Samsung Electronics Vietnam has requested the Vietnamese government for authorisation to directly purchase renewable energy from producers.
Facing increasing pressure from reliance on coal-fired power, Samsung Electronics Vietnam – the smartphone manufacturer which accounts for half of the smartphones shipped globally by the global corporation – is now seeking authorisation from the Vietnamese government to begin buying renewable energy directly from producers.
If approved, Samsung would be authorised to enter into direct power purchase agreements (DPPAs) to buy electricity from companies other than the state-owned Electricity of Vietnam (EVN), Nikkei Asia reported.
“Vietnam has just begun to experiment on a limited basis with DPPAs for solar and wind energy. But a coalition of fashion brands from Nike to Mulberry, dissatisfied with the pace of progress, wrote to the government in December to speed up such approvals,” Nikkei added.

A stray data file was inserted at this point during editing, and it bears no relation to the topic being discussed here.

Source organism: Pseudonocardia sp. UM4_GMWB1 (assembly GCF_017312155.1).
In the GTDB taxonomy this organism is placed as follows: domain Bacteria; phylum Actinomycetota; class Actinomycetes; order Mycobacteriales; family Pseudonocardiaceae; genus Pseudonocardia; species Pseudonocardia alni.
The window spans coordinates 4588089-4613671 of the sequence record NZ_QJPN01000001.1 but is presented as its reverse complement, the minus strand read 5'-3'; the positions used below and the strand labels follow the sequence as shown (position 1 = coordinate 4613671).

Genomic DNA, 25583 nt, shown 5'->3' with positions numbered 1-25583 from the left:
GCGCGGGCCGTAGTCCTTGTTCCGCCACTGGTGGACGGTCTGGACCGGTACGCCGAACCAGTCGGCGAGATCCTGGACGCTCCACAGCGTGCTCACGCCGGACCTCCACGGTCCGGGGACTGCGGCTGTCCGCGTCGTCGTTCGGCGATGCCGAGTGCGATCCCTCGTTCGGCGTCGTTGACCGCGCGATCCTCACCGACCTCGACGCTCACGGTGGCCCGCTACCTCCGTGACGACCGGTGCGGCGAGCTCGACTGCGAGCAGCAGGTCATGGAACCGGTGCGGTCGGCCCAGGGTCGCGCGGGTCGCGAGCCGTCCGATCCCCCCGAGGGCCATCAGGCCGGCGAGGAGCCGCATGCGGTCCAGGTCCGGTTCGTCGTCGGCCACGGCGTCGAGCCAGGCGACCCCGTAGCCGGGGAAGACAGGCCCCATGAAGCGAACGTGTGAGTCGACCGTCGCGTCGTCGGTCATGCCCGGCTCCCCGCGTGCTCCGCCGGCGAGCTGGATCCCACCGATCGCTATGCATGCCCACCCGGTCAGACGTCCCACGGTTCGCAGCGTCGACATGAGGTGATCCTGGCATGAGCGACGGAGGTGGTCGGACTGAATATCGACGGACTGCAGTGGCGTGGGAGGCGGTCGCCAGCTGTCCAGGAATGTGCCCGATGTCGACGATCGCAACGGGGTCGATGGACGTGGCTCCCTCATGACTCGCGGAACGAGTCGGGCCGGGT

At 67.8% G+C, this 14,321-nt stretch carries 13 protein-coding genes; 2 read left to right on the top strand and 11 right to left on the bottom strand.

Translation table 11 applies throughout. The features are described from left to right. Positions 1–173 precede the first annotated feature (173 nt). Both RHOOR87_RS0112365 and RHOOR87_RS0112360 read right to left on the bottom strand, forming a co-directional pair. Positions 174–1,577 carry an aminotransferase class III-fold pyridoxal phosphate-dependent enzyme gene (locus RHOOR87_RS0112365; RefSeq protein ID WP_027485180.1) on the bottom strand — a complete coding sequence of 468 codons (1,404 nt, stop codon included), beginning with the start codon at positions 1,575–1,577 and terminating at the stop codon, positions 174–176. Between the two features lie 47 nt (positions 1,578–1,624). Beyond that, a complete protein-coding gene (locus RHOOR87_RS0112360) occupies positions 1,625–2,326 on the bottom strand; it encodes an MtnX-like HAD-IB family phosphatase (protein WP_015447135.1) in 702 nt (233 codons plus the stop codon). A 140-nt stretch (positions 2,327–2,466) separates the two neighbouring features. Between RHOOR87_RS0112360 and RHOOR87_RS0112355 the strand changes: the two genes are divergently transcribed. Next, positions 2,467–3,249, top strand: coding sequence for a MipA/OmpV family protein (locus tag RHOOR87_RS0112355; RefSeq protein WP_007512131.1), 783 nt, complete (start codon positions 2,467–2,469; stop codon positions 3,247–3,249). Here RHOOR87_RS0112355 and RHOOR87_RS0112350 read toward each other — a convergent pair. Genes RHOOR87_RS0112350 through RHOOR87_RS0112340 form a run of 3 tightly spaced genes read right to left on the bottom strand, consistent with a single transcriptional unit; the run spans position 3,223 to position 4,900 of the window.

DPPAs have long been under consideration in Vietnam, with the Ministry of Industry and Trade having already held a consultation workshop in June 2019 to collect opinions on a potential pilot from international organisations, renewable energy developers, and potential buyers.
Samsung Vietnam plans to expand its presence in the country by setting up a research and development (R&D) centre, strengthening cooperation with domestic enterprise, and taking part in public infrastructure projects, its general director Choi Joo Ho has said.
In an interview with Tuoi Tre newspaper, Ho said Samsung launched the construction of the new R&D centre in Hanoi in last March and that it is scheduled for completion in December 2022.
“This is Samsung Electronics’ first R&D centre outside of the Republic of Korea and the largest of its kind by a foreign-invested enterprise in Vietnam,” he added.
Last year, Vietnamese Prime Minister Nguyen Xuan Phuc asked Samsung to consider producing semiconductors in the country.
Last year, environmentalists has strongly urged Samsung C&T, part of the broader Samsung Group conglomerate, to divest from Vietnam's Vung Ang 2 coal-fired power plant.